Saturday, February 13, 2010

Island of the Swans by Ciji Ware

Island of the SwansAs I'm writing this review, I am a sleep-deprived zombie mom. Therefore, if some passages sound a little incoherent, forgive me. Anyway, it is becoming a slight joke for me to say that I love historical fiction and I am greatly interested in history because every time I say it, a book like Island of the Swans comes along to make me realize that I don't know nearly as much about history as I'd like to think. And it is a wonderful piece of history for that matter that until now I was completely unaware of.

As the author, Ciji Ware, claims, Island of the Swans is a biographical novel based on the life of Jane Maxwell, the Duchess of Gordon. Jane's life was destined to be tumultuous (to say the least) beginning with her childhood when she spent her days making mischief alongside her best friend turned childhood sweetheart, Thomas Fraser. Jane and Thomas slowly fell in love and made plans to be together, however Jane's mother has other plans for her beautiful daughter. And the marriage plans did not include a poor, disinherited boy from a disgraced Scottish family. Jane's mother's plotting turns out tragically too well and Jane Maxwell becomes the Duchess of Gordon, married to Alexander, the 4th Duke of Gordon. And even though Jane grows to love her husband, her life was never meant to be uncomplicated because it will always be marked with her deep, undying love for Thomas Fraser.

Island of the Swans was my first encounter with Ms. Ware's writing and I am yet again grateful to Sourcebooks for re-issuing the works of another great historical fiction author that I otherwise would not have read. It was quite a ride reading this epic, historical romance. I am almost wary to even categorize it as such because this novel is everything: romance, history, biography and adventure. And I enjoyed every part of it because of the richness of content and especially because of what an incredible woman Jane was. I admit, I didn't necessarily agree with some major decisions Jane made in her life and it made me dislike her for a while there. But the more I got to know her and the difficult choices she had to make and live with as a wife, a mother and an important figure on political scene, the more I respected this strong woman that would be a remarkable figure even in today's society. Ciji Ware did this woman a great justice by portraying her in as objective a light as possible. There was no character 'photoshopping'. Instead, we get served a full personality with the good and the ugly, and it concerns every major character in Island of the Swans, not just Jane. My personal favorite was one brutally honest and full of menace young lady from Maryland, Arabella. If you read the book you might question my choice but Ms. Ware created in Arabella's person a true to life, grown old too young and brave woman who had to fend for herself without the help of any man. She is in a way Jane's American equal.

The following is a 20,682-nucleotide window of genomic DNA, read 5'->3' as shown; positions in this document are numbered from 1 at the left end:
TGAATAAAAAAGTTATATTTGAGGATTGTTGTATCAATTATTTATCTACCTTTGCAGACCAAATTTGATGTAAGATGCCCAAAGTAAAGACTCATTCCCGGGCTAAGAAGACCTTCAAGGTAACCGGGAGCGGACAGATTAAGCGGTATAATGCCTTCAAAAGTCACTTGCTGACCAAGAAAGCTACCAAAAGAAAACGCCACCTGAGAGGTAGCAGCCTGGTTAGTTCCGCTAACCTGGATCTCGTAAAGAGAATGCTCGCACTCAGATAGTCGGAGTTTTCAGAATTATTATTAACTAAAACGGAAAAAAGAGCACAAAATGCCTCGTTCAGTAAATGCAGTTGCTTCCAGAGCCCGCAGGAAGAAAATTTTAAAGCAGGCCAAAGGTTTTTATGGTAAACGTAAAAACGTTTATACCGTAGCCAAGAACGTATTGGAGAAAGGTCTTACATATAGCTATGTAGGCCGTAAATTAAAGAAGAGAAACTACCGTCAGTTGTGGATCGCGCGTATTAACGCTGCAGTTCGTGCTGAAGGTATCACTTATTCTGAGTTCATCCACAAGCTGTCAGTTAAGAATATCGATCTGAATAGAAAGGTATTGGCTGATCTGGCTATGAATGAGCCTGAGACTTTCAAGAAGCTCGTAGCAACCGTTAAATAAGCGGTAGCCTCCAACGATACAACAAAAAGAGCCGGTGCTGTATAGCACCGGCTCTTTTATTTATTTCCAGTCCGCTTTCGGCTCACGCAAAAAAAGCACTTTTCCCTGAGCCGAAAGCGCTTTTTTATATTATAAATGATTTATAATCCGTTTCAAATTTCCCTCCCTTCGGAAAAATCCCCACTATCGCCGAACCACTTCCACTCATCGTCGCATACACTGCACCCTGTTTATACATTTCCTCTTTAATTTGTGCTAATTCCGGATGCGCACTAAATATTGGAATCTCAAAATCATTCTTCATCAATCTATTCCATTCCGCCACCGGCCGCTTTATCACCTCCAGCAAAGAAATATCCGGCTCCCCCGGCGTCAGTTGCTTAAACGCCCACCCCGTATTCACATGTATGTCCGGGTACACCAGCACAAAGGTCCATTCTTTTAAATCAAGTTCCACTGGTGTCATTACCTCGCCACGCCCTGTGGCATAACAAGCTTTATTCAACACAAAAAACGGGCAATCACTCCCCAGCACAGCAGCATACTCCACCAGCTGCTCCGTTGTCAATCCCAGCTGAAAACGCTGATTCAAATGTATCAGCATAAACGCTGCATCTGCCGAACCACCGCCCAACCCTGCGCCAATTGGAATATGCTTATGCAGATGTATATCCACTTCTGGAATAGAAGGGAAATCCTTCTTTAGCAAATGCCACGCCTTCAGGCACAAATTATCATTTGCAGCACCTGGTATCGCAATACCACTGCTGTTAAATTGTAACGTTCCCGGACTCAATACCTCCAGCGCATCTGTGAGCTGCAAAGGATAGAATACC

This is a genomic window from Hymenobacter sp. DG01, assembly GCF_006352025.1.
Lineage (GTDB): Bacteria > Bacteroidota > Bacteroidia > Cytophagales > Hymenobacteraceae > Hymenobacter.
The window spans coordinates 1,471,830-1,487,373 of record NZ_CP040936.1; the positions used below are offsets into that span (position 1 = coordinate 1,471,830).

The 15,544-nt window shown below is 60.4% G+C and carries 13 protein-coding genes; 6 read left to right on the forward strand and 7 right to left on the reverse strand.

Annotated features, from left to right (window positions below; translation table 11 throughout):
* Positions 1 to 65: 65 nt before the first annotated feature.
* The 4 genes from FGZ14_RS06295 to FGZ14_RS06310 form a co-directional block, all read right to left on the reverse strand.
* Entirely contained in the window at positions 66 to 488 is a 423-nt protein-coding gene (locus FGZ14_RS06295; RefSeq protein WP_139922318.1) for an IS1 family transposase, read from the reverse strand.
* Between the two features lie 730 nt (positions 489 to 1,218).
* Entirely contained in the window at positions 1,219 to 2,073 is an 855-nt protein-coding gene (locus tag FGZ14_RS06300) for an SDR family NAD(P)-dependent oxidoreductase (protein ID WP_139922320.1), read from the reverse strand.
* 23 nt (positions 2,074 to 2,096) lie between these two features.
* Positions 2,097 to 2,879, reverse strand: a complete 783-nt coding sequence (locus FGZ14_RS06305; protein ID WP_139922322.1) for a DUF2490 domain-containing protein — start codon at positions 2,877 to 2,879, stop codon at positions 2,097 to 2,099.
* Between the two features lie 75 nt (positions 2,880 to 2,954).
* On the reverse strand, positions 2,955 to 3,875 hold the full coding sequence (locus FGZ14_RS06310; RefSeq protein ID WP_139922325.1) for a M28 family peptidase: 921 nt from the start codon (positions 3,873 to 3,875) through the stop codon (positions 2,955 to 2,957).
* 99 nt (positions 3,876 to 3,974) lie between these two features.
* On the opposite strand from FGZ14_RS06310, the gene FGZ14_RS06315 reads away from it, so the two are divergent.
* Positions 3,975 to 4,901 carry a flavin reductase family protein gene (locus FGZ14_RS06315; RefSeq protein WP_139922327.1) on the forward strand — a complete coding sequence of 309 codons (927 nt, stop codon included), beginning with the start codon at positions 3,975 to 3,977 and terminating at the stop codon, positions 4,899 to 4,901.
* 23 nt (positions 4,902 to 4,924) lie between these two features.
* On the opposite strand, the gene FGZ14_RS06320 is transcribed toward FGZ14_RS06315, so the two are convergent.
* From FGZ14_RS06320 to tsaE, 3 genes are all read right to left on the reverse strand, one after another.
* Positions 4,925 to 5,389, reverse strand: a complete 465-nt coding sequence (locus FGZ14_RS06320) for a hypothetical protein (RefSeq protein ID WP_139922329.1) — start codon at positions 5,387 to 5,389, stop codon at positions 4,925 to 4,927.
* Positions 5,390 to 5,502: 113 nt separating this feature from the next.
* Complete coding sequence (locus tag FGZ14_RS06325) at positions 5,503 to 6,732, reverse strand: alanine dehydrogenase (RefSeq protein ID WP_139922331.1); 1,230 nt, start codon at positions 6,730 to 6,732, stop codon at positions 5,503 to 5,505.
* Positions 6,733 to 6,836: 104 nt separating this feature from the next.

Enough of the ramblings. I simply enjoyed Island of the Swans very much and despite the length, I couldn't put it down until every last tear was shed and every last sigh sighed. The love element was truly amazing and will satisfy every romance fan out there. As tainted and heartbreaking as the love between Jane and Thomas was, it was also the perfect love between the two human beings. Ciji Ware certainly knows how to touch hearts.
*********

Special Thanks to Danielle J. from Sourcebooks, Inc. for sending me a copy of this book for review.


Island of the Swans by Ciji Ware was published on February 1, 2010 by 

Sourcebooks Landmark, 

an imprint of Sourcebooks, Inc.